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Top-down modulation of unconscious 'automatic' processes: A gating framework.

Kiefer M - Adv Cogn Psychol (2008)

Bottom Line: It is assumed that task representations held in prefrontal cortex regulate the gain of neurons in visual and sematic association cortex thereby modulating the effects of unconsciously perceived masked stimuli on further 'automatic' information processing steps.These results support the view that unconscious automatic processes are modulated by top-down factors.They are suggestive of a gating mechanism which orchestrates the conscious and unconscious information processing streams.

View Article: PubMed Central - PubMed

Affiliation: University of Ulm, Department of Psychiatry, Germany.

ABSTRACT
In classical theories of automaticity, automatic processes are usually thought to occur autonomously and independently of higher level top-down factors (e.g., Posner & Snyder, 1975). However, already Neumann (1984) pointed out that the cognitive system has to be configured in a certain way for automatic processes to occur. In extension of his work, I propose a gating framework to account for the influence of top-down factors such as attention, intention and task set on automatic processes such as masked response or semantic priming. It is assumed that task representations held in prefrontal cortex regulate the gain of neurons in visual and sematic association cortex thereby modulating the effects of unconsciously perceived masked stimuli on further 'automatic' information processing steps. In support of the postulated gating framework, recent studies demonstrated a top-down modulation of automatic processes. Behavioral and electrophysiological studies with the masked response priming and semantic priming paradigms show that masked priming effects crucially depend (i) on temporal attention to the masked prime, (ii) on intentions or action plans and (iii) on the task set active immediately before masked prime presentation. For instance, masked semantic priming was only observed when the preceding task set required the orientation to semantic word features, but not when it required orientation to perceptual word features. These results support the view that unconscious automatic processes are modulated by top-down factors. They are suggestive of a gating mechanism which orchestrates the conscious and unconscious information processing streams.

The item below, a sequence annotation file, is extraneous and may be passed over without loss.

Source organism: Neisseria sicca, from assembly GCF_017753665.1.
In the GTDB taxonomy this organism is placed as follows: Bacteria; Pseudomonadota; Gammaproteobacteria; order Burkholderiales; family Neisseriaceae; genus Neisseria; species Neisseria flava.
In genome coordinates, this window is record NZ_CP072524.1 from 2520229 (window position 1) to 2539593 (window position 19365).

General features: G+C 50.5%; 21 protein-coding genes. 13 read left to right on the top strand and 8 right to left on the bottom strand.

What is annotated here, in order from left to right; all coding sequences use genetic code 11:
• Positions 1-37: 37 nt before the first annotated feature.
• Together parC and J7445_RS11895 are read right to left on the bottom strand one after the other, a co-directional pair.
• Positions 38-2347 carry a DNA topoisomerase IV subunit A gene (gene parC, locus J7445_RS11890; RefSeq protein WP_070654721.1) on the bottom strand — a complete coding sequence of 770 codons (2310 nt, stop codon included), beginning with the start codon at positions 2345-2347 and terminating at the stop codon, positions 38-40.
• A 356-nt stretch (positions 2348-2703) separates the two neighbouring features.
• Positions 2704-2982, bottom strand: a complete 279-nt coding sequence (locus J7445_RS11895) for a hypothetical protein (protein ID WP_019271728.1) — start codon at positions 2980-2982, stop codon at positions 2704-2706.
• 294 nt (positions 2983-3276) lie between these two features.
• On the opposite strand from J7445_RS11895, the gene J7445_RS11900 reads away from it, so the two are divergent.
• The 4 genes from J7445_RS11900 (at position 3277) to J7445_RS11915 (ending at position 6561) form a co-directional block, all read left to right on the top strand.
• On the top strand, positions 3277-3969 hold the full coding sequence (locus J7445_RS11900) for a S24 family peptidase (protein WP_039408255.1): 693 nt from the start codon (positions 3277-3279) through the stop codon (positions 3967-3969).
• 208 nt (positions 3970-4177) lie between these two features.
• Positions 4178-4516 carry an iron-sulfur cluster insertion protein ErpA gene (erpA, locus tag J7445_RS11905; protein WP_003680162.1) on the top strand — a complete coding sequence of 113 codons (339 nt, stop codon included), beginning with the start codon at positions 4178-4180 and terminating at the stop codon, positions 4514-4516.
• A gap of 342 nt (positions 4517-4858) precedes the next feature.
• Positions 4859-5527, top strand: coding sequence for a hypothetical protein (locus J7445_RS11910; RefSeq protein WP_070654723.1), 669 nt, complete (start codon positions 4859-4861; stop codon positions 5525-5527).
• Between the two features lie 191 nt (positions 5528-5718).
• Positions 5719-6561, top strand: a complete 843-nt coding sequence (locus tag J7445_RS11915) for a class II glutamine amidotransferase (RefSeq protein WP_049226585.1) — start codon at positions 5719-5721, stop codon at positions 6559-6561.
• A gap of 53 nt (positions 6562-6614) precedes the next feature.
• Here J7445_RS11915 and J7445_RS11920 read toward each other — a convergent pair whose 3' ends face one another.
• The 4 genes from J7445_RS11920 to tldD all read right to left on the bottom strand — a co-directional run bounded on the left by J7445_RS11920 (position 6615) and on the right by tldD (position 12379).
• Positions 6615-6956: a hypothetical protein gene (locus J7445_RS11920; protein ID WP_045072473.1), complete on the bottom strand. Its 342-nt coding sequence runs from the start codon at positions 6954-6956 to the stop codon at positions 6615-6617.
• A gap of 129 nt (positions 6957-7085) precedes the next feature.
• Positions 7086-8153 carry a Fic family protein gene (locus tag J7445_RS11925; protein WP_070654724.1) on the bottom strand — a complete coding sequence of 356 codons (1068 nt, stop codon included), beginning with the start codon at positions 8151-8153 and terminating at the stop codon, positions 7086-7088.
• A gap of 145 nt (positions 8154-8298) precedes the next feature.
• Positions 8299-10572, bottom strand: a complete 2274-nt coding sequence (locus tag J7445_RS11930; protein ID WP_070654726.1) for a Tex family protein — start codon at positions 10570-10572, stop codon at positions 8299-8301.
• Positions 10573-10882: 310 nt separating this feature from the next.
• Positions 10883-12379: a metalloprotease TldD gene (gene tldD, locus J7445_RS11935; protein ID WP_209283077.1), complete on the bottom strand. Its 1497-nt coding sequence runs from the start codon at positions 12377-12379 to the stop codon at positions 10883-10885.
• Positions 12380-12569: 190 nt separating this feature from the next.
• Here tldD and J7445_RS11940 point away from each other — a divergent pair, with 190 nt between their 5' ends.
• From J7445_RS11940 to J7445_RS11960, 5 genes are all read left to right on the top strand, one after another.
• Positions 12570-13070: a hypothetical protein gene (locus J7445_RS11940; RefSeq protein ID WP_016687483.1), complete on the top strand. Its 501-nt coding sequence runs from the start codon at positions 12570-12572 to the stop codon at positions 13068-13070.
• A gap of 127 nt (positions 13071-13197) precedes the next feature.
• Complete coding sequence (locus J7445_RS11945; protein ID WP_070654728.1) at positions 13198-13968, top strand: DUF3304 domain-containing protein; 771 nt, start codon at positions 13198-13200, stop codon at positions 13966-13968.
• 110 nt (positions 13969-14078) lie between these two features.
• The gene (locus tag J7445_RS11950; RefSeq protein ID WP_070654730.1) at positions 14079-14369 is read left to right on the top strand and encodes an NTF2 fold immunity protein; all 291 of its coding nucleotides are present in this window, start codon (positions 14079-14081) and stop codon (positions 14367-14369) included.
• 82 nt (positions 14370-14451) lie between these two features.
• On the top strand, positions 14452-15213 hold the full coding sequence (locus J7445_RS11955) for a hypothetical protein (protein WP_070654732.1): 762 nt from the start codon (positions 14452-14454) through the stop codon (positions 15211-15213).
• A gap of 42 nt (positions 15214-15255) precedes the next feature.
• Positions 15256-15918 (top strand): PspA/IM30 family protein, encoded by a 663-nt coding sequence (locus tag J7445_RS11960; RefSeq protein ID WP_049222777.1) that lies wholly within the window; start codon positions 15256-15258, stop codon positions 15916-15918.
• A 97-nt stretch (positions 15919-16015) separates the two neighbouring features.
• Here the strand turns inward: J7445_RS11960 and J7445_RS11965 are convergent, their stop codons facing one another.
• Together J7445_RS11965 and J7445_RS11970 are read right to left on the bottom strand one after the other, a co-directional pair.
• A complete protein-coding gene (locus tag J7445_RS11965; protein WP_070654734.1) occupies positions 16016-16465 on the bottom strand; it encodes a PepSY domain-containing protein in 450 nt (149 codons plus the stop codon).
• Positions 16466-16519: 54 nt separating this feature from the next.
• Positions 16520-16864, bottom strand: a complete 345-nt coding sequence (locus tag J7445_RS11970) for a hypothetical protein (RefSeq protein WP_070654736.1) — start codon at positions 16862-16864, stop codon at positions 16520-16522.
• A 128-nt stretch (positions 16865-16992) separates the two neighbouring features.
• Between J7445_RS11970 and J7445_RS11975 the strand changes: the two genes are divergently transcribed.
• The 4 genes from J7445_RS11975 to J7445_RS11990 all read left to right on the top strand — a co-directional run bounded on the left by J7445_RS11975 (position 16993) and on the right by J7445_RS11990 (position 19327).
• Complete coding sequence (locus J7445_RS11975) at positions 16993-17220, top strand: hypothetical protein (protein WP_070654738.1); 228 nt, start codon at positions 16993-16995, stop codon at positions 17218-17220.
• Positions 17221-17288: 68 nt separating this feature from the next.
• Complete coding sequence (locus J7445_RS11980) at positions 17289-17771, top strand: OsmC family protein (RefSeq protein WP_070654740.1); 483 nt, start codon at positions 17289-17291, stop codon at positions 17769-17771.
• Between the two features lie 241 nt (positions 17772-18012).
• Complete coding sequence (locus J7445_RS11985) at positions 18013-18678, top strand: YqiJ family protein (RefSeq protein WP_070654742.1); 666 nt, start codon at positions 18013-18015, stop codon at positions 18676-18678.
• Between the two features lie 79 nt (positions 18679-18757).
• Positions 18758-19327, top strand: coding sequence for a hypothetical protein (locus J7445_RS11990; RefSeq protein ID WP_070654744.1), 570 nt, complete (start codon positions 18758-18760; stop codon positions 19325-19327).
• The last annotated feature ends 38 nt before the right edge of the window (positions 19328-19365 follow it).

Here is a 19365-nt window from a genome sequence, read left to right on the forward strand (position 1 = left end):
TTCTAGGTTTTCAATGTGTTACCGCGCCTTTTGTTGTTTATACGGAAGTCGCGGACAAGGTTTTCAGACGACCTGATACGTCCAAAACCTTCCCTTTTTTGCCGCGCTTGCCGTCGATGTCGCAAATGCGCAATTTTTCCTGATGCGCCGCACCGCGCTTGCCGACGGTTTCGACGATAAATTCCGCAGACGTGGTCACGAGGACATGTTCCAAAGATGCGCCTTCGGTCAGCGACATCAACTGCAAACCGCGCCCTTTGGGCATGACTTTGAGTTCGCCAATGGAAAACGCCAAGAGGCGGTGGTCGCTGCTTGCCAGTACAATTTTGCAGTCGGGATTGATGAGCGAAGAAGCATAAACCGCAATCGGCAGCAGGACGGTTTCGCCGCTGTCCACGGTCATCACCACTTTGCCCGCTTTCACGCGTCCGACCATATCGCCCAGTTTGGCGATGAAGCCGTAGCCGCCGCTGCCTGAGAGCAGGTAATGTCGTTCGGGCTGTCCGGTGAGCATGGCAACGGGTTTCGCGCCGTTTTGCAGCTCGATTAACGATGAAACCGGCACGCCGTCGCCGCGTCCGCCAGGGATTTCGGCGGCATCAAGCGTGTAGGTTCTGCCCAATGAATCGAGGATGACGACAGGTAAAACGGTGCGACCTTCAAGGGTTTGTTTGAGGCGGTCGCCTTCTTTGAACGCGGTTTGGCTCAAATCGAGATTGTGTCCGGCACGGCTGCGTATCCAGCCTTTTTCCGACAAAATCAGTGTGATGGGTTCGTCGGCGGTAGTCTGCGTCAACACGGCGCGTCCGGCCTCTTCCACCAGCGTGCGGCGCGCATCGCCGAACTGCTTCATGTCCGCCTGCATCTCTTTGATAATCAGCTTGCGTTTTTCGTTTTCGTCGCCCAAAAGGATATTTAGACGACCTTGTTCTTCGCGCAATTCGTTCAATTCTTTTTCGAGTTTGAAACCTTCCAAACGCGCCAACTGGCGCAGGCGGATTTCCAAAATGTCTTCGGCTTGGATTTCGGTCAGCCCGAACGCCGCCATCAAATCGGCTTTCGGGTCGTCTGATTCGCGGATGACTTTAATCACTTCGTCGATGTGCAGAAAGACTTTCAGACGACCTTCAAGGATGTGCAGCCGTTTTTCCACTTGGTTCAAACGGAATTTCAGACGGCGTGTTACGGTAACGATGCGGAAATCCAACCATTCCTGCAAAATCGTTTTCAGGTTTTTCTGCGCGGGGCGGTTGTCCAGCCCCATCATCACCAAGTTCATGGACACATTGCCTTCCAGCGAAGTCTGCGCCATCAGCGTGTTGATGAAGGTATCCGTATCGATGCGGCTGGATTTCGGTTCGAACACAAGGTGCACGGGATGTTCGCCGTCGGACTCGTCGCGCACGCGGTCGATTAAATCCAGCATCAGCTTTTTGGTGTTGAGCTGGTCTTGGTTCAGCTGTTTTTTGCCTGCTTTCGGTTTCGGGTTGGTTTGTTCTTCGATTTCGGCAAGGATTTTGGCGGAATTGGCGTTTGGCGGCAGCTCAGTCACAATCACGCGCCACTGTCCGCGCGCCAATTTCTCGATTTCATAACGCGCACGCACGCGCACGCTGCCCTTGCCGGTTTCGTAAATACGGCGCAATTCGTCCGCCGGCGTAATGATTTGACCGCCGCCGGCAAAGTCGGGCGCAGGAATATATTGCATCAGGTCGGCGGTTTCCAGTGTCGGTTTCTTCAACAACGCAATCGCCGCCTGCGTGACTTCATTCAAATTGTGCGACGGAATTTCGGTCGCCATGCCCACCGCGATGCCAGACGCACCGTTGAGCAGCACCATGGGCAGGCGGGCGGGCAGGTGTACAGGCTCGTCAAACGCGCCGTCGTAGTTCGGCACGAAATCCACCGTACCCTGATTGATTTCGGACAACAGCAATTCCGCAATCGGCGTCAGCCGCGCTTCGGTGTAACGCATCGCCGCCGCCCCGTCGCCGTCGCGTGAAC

No MeSH data available.


Attentional modulation of ERP priming effects. Mean voltages from						centro-parietal electrodes in the time window (A) of the descending N400						(200-399) and (B) of the N400 peak (400-599 ms) as a function the cue prime						interval (CPI) and prime-target SOA (Experiment 1). Voltages were collapsed						across electrode sites. In both time windows N400 priming effects were						largest at the short CPI/short SOA condition demonstrating an attentional						modulation of masked semantic priming (after Kiefer and Brendel, 2006).
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Figure 6: Attentional modulation of ERP priming effects. Mean voltages from centro-parietal electrodes in the time window (A) of the descending N400 (200-399) and (B) of the N400 peak (400-599 ms) as a function the cue prime interval (CPI) and prime-target SOA (Experiment 1). Voltages were collapsed across electrode sites. In both time windows N400 priming effects were largest at the short CPI/short SOA condition demonstrating an attentional modulation of masked semantic priming (after Kiefer and Brendel, 2006).